MR for PO1
Chapter 1
-U.S. Naval Tradition

Chapter 1 covers the striking forces of the US Navy, “Triad”, weapon systems, and readiness training.

• The elements of sea power enable a sea dependent nation to protect and maintain its political, economic, and military strengths seaward and beyond.

• National Military Strategy rests on three basic pillars:
- deterrence
- forward defense
- alliance solidarity

• The TRIAD is a US strategic nuclear force that consists of:
- Ballistic Missiles
- Intercontinental Ballistic Missiles (ICBMs)
- Long-range bomber
• The long-range bombers are the most flexible element of the TRIAD.

• Trident submarines carry 24 ballistic missiles (SLBMs)

• The TRIAD has been developed and maintained to deter nuclear attack.

• The Navy has four American fleets.
Second-Atlantic fleet
Third- West Coast
Sixth- Mediterranean
Seventh- Western Pacific and Indian Ocean regions

• The primary mission of submarines is to seek and destroy enemy submarines.

• The George Washington SSBN-598, launched in June 1959 was the first fleet ballistic missile submarine.

• The George Washington SSBN 598 had 16 launching tubes equipped with Polaris A-1, 1200-natutical-mile-range missiles

• The following are Fundamental Warfare Tasks
1. Antiair Warfare (AAW) is the destruction of enemy aircraft and airborne weapons.
2. Antisubmarine Warfare (ASW) is the destruction or neutralization of enemy submarines.
3. Antisurface Ship Warfare (ASUW) is the destruction or neutralization of enemy surface ships
4. Strike Warfare is the use of nuclear weapons to destroy or neutralize enemy targets.
5. Amphibious Warfare consists of attacks launched from sea by naval forces and by land forces embarked on ships or crafts.
6. Mine Warfare is the use of mines and counter measures to control sea or harbor areas.

• The Harpoon antiship cruise missile is a medium-range, rocket boosted, turbo-sustained cruise missile.

• The Phalanx Close-in weapons system is the first all-weather, automatic controlled gun system. The gun fires 20mm high density penetrating projectiles at 3,000 rounds per minute.

• Phoenix air-to-air missile can destroy hostile targets with conventional warheads in all weather. The system can simultaneously track 24 hostile air targets and launch six missiles against six different targets.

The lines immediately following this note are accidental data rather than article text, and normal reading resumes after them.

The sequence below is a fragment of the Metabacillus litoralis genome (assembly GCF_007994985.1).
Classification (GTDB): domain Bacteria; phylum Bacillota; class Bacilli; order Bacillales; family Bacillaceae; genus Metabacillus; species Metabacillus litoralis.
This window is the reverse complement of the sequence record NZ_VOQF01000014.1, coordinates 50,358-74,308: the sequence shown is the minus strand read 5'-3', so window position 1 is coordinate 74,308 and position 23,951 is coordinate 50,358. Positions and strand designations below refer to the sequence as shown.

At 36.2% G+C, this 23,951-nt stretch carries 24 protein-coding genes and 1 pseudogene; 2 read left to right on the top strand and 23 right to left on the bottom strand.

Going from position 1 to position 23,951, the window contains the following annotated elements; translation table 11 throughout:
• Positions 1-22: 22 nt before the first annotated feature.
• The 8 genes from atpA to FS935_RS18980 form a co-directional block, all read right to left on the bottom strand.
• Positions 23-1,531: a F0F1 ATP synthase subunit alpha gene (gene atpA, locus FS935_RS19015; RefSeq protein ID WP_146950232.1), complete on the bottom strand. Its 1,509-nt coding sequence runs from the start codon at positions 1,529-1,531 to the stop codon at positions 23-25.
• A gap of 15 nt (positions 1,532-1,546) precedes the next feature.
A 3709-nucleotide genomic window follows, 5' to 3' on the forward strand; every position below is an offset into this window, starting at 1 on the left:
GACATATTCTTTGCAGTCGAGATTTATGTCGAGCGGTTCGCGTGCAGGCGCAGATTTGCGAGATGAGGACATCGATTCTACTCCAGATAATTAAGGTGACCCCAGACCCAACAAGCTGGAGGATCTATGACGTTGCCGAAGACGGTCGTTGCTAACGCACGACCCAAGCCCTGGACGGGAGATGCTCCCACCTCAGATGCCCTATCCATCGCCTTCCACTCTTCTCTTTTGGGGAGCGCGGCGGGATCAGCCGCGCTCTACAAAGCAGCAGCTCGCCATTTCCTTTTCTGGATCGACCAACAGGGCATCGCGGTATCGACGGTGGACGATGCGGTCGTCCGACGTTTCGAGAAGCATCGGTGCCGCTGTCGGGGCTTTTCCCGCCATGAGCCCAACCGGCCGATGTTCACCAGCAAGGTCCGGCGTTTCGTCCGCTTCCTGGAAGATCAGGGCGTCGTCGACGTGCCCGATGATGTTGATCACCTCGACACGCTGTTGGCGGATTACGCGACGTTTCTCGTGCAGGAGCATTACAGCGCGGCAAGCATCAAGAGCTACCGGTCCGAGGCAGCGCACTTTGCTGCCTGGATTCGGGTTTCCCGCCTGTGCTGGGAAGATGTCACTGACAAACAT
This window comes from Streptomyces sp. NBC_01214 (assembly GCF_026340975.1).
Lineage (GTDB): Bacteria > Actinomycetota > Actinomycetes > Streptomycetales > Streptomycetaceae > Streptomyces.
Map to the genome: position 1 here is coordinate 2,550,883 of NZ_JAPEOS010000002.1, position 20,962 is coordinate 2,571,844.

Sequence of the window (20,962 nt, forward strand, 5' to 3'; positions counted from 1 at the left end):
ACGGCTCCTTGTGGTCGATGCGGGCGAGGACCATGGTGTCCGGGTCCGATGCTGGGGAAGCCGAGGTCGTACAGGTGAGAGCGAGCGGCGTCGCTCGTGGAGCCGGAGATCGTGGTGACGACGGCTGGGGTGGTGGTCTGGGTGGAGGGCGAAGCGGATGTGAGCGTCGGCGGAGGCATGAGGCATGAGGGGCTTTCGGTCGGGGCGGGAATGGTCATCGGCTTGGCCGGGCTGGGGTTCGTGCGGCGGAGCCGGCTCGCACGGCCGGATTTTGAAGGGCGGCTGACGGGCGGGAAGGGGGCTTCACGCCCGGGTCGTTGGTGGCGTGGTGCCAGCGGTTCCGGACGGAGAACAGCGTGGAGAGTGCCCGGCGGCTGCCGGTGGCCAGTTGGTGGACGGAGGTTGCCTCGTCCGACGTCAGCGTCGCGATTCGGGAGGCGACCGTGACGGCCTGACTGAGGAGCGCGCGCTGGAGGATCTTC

• Tomahawk Cruise missile is a long-range, subsonic cruise missile. The Tomahawk is a highly survivable weapon. Radar detection is difficult because the missile has a very small cross section and flies at a very low altitude.

• To meet the sea power challenge, the US Navy continually conducts readiness training. This readiness training includes refresher training, routine drills, exercises, and inspections.

• Refresher training is designed to turn a materially ready and manned ship into a ship that is fully capable of performing its assigned mission.

• The Navy operates two refresher training groups. One on each coast. The Atlantic Group is located at Guantanamo Bay, Cuba. The Pacific Group is located in San Diego, CA.

• Refresher training normally takes about 5 weeks to complete. The training consists of inspections, exercises, drills, and battle problems. Upon completion of refresher training, the ship is ready for deployment.

• To ensure ships and crews are prepared to meet operational commitments, higher authority holds several inspections.

• Operational Readiness Inspection (ORI): One of the most important inspections ships receive is the ORI. Unit commanders normally perform these inspections while the ship is underway with the crew at battle stations or with conditions watches set.

• Board of Inspection and Survey (INSURV) based on Navy Regulations the Board of Inspection and Survey examines each naval ship at least Once every 3 years if practical. The inspection determines the ship's material condition. Higher authority schedules these inspections without the knowledge of the commanding officer.

• Review Chapter 1 Mr for 1st class.

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